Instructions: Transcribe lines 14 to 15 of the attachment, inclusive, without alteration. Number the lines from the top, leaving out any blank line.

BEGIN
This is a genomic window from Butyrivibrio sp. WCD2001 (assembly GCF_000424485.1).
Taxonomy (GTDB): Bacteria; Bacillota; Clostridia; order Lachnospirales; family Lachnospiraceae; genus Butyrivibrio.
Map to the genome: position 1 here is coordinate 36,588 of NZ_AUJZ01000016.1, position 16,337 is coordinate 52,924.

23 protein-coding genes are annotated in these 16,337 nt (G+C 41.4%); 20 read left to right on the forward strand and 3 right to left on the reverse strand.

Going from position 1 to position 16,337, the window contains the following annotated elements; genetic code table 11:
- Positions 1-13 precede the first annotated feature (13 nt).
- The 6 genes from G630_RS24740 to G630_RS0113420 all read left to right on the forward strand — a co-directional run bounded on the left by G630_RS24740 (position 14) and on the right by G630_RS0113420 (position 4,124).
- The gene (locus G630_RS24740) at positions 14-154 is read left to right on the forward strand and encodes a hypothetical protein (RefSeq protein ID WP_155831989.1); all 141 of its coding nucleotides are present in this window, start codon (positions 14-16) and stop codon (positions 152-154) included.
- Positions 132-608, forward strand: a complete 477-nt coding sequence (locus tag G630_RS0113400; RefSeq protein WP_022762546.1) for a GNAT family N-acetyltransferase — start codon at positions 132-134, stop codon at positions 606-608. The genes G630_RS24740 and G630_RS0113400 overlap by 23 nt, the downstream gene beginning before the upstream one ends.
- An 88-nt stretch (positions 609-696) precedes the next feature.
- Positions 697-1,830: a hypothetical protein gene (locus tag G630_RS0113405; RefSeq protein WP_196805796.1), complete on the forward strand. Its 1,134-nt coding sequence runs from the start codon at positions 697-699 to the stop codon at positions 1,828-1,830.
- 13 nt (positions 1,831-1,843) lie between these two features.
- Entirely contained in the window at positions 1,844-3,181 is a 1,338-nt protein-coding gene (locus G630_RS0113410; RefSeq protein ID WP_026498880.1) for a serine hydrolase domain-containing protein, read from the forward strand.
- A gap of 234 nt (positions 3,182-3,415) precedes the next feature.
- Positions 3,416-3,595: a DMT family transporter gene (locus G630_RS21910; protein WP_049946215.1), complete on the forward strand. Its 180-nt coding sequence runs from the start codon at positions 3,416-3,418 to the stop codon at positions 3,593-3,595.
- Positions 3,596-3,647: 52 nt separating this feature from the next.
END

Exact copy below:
- A gap of 234 nt (positions 3,182-3,415) precedes the next feature.
- Positions 3,416-3,595: a DMT family transporter gene (locus G630_RS21910; protein WP_049946215.1), complete on the forward strand. Its 180-nt coding sequence runs from the start codon at positions 3,416-3,418 to the stop codon at positions 3,593-3,595.